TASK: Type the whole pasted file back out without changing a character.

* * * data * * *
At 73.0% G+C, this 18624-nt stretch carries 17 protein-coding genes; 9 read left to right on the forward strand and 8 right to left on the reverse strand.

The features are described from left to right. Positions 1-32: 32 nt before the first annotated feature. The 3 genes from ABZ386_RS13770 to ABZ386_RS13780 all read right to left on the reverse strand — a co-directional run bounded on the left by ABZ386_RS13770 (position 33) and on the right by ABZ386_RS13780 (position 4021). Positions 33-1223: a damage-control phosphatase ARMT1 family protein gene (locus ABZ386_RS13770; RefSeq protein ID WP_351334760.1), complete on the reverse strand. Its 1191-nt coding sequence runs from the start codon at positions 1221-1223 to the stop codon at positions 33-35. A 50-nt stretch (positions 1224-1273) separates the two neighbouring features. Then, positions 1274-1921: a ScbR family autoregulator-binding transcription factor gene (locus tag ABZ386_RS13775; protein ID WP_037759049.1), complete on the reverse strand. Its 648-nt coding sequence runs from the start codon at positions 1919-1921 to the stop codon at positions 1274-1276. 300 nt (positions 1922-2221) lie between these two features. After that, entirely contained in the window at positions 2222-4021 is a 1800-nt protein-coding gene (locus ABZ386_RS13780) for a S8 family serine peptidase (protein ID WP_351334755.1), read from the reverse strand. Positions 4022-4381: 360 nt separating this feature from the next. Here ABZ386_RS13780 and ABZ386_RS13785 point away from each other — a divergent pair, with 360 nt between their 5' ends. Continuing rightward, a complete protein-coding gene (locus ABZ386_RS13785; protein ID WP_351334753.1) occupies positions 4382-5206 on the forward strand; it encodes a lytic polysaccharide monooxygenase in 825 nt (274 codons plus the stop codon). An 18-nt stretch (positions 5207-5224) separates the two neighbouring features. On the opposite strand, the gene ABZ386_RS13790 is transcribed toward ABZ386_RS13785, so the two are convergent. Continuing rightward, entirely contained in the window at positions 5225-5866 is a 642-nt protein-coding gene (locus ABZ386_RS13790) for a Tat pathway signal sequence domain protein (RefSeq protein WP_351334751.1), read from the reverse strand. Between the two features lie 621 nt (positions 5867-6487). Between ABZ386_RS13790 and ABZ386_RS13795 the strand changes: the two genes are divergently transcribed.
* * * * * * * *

At 73.0% G+C, this 18624-nt stretch carries 17 protein-coding genes; 9 read left to right on the forward strand and 8 right to left on the reverse strand.

The features are described from left to right. Positions 1-32: 32 nt before the first annotated feature. The 3 genes from ABZ386_RS13770 to ABZ386_RS13780 all read right to left on the reverse strand — a co-directional run bounded on the left by ABZ386_RS13770 (position 33) and on the right by ABZ386_RS13780 (position 4021). Positions 33-1223: a damage-control phosphatase ARMT1 family protein gene (locus ABZ386_RS13770; RefSeq protein ID WP_351334760.1), complete on the reverse strand. Its 1191-nt coding sequence runs from the start codon at positions 1221-1223 to the stop codon at positions 33-35. A 50-nt stretch (positions 1224-1273) separates the two neighbouring features. Then, positions 1274-1921: a ScbR family autoregulator-binding transcription factor gene (locus tag ABZ386_RS13775; protein ID WP_037759049.1), complete on the reverse strand. Its 648-nt coding sequence runs from the start codon at positions 1919-1921 to the stop codon at positions 1274-1276. 300 nt (positions 1922-2221) lie between these two features. After that, entirely contained in the window at positions 2222-4021 is a 1800-nt protein-coding gene (locus ABZ386_RS13780) for a S8 family serine peptidase (protein ID WP_351334755.1), read from the reverse strand. Positions 4022-4381: 360 nt separating this feature from the next. Here ABZ386_RS13780 and ABZ386_RS13785 point away from each other — a divergent pair, with 360 nt between their 5' ends. Continuing rightward, a complete protein-coding gene (locus ABZ386_RS13785; protein ID WP_351334753.1) occupies positions 4382-5206 on the forward strand; it encodes a lytic polysaccharide monooxygenase in 825 nt (274 codons plus the stop codon). An 18-nt stretch (positions 5207-5224) separates the two neighbouring features. On the opposite strand, the gene ABZ386_RS13790 is transcribed toward ABZ386_RS13785, so the two are convergent. Continuing rightward, entirely contained in the window at positions 5225-5866 is a 642-nt protein-coding gene (locus ABZ386_RS13790) for a Tat pathway signal sequence domain protein (RefSeq protein WP_351334751.1), read from the reverse strand. Between the two features lie 621 nt (positions 5867-6487). Between ABZ386_RS13790 and ABZ386_RS13795 the strand changes: the two genes are divergently transcribed.